Scorching-hot temperatures compound the woes for businesses whose electricity — and air-conditioning — was knocked out by car crash

photo by: Matt Resnick | Journal-World

Customers crowd the lobby of Culver's on south Iowa Street shortly after power was fully restored on Sunday, Aug. 20, 2023.

A car crash at West 31st Street and Lawrence Avenue on Sunday created hours of panic and discomfort at nearby businesses and homes, which lost power for hours when the car struck a power pole and knocked out electricity, highlighting our desperation for air conditioning when temperatures hit dangerous highs for days on end.

Sunday was the second day of a triple-digit heat wave in Lawrence, which is expected to last through Thursday.

Courtney Lewis, Evergy’s senior communications manager, confirmed with the Journal-World on Monday that the crash shortly after 1 p.m. led to a blown power transformer, causing lengthy power outages for more than 1,400 customers in south and southwest Lawrence. Power was fully restored at 4:16 p.m., according to Lewis, but not before the outage made things miserable for many — including a number of retailers and customers on south Iowa Street.

Culver’s, a frozen custard and burger chain at 33rd Street and Iowa, was among several businesses that were forced to temporarily halt operations after losing power. Culver’s owner Mark Schuler told the Journal-World that all employees were allowed to leave the premises during the outage, but were required to report back to work within 10 minutes of power restoration.

“They were still being paid and didn’t have to clock out or anything,” he said.

Schuler said that prior to the outage Culver’s was on pace for a record sales week.

“It certainly had a negative impact on our business,” he said, adding that he and his crew were able to avert further disaster by transporting all of the restaurant’s product to a walk-in freezer, which he said remained at cool temperatures. “The outage happened right in the heart of the day, and (we) had at least 15 orders that were pending at that time.”

While the temperature inside the building was around 85 degrees, Culver’s lobby was again bustling with customers by 4:45 p.m. Due to the intense humidity, customers also had to navigate a slick floor, and workers looked heated as they took and prepared orders.

A sign posted on the front doors of Five Below notifies customers that the retailer closed early, on Sunday, Aug. 20, 2023.

Nearby HomeGoods was also forced to shutter the store for several hours, while Five Below, a discount store, posted a sign on its front door indicating that it had closed early. The movie theater Regal Southwind was also affected as employees were tasked with shuttling movie-goers out of the building. Those patrons were issued vouchers to come back and see a movie for free.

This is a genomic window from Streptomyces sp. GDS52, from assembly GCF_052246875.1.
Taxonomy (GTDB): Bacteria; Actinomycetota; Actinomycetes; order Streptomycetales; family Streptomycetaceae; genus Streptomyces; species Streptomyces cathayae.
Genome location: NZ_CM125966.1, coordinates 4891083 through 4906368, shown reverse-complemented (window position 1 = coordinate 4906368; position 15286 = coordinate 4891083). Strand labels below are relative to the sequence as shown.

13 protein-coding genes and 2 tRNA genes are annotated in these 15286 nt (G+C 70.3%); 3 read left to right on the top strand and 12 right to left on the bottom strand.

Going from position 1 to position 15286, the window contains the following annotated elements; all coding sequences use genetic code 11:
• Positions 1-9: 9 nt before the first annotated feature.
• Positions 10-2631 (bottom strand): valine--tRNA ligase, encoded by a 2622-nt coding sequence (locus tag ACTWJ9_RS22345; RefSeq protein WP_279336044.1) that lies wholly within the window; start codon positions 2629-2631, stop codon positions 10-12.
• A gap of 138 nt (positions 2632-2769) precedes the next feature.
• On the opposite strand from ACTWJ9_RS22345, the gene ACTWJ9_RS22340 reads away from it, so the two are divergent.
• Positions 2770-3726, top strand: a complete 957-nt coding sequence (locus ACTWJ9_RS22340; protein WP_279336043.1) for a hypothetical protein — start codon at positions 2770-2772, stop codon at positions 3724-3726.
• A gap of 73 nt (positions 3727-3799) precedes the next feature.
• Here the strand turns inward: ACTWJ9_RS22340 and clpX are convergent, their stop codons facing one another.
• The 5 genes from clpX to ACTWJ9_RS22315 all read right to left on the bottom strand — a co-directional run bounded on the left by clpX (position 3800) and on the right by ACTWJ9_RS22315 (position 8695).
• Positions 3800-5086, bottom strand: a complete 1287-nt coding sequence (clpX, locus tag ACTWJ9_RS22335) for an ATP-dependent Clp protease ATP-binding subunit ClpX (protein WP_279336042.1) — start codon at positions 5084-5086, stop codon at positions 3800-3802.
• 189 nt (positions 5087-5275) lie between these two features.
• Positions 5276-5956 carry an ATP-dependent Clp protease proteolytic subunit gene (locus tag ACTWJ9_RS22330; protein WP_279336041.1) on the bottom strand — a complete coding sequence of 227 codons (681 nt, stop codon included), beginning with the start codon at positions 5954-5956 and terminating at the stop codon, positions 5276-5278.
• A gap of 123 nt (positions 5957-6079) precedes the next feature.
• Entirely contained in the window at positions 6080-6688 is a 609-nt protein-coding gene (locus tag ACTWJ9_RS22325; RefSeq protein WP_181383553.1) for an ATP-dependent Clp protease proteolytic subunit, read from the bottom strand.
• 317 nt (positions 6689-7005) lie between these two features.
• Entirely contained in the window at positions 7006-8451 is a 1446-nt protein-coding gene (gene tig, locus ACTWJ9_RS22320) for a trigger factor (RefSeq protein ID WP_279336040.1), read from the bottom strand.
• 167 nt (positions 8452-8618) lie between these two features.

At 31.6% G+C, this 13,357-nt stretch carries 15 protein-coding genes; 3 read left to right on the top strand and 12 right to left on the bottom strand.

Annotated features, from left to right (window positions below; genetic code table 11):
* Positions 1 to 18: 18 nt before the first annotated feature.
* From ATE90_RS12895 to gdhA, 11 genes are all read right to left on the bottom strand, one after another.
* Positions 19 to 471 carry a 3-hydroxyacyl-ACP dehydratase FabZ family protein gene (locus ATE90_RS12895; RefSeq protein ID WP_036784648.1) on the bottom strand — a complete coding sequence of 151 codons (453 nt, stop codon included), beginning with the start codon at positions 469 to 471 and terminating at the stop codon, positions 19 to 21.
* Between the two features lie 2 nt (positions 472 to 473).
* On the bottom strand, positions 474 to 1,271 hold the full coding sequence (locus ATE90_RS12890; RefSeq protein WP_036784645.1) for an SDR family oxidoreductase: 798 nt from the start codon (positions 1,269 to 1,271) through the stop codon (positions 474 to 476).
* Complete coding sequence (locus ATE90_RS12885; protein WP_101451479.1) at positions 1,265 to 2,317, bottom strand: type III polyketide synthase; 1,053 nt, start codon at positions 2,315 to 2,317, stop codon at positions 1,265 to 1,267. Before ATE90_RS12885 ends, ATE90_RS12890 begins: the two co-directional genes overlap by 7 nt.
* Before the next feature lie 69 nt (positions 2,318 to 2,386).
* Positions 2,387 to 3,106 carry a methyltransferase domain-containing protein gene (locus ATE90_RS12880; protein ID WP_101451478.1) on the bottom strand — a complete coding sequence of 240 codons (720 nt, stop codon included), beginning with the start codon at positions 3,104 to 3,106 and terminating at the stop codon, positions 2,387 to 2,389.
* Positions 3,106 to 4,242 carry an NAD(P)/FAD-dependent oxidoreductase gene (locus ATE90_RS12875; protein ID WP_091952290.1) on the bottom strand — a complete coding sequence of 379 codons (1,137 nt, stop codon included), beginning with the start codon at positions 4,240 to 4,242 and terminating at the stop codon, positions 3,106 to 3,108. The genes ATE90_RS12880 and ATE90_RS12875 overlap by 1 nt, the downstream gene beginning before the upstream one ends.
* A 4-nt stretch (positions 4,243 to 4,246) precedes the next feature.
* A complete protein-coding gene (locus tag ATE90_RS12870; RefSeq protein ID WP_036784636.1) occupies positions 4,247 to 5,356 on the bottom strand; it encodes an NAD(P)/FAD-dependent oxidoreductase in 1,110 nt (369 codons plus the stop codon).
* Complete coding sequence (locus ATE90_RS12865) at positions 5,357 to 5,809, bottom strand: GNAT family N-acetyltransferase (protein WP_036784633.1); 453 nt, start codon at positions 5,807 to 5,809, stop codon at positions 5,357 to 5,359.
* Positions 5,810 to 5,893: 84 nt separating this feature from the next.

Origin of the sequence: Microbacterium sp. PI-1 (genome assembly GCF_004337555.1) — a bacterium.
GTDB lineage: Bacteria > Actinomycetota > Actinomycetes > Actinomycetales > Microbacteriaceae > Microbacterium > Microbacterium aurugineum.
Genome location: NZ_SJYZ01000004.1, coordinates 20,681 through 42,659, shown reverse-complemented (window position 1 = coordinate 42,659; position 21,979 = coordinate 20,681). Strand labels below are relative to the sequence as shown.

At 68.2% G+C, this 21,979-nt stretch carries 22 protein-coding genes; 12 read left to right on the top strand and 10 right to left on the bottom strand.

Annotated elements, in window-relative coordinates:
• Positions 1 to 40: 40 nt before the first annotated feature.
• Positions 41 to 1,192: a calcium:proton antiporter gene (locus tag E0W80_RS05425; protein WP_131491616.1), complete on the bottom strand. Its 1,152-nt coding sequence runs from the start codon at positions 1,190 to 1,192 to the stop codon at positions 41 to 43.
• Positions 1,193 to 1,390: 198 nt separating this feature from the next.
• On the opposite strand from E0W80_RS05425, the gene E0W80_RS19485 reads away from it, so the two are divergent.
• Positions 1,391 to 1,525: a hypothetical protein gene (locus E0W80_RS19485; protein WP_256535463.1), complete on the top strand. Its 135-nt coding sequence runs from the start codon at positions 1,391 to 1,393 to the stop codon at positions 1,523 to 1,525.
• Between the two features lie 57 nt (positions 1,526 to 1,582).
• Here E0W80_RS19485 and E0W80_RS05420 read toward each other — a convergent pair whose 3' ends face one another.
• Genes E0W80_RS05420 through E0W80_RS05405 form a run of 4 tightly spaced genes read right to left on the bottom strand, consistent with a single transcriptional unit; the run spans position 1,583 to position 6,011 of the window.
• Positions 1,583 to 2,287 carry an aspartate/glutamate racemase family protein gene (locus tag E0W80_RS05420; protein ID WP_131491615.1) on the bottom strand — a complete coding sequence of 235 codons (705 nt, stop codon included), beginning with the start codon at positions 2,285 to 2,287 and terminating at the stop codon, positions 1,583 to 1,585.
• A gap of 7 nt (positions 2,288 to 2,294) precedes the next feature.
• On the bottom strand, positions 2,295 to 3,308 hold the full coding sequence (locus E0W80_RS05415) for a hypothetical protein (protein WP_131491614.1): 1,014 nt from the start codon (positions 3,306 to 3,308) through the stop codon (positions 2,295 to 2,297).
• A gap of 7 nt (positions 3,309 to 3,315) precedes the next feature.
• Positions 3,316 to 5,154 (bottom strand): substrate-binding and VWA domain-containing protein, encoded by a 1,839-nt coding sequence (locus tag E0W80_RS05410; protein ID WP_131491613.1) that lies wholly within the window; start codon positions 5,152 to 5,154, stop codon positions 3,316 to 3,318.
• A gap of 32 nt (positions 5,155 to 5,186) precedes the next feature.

With temperatures expected to peak at 107 degrees on Thursday and the heat index expected to be even higher, Evergy advised customers to take precautions.

“This week’s extreme heat means increased electricity demand as people run air conditioners to keep up with the heat,” according to a press release on Monday. “Evergy has the generation-capacity available to meet customers’ needs.”

Chuck Caisley, Evergy senior vice president and chief customer officer, defended Evergy’s infrastructure-system as being “reliable,” adding that the number of outages reported over the past several days have fallen within a normal range. He also lauded Evergy crews for quick responses to the outages.

“Evergy performs seasonal maintenance work on its power plants and transmission and distribution systems during mild weather, to help prepare them to meet customer needs during the hot summer months,” Caisley said in the release.

The press release also mentioned tips for avoiding overexerting air-conditioning units, including:

• Cooking with small appliances. Ovens release heat that makes it harder to keep your home cool. Try cooking with appliances that use less energy, such as microwaves, crockpots or an air fryer.

• Close blinds, shades or curtains to block sunlight during the hottest part of the day – especially for south- or west-facing windows.

• Turn ceiling fans counterclockwise to push cool air down. Just remember to turn them off when you leave the room, since fans cool people, not rooms.

• Keep cool air from heading out an exterior door by placing a draft stopper to block gaps at the threshold, adding weatherstripping inside door frames, or attaching a door seal to the bottom of the door.

• Make sure HVAC filters have been changed. Changing them every three months keeps air flowing properly and ensures furnaces and air conditioners work at peak efficiency.

Evergy customers can report an outage by contacting 888-544-4852. For those without access to air conditioning, Evergy encourages customers to seek cooling centers. Evergy customers can call the United Way’s 211 line to find locations.

In Lawrence, those centers are:

• Community Building, 115 W. 11th St.

• East Lawrence Recreation Center, 1245 E. 15th St.

• Holcom Park Recreation Center, 2700 W. 27th St.

More information about the operating hours of each facility is available on the city’s website.

The city is also encouraging people to use Lawrence Transit buses, which remain fare-free through the rest of 2023. The city is asking riders to follow Lawrence Transit’s policy of staying on board a bus for no more than one full loop through a route, after which they’re welcome to transfer to another bus route if desired.


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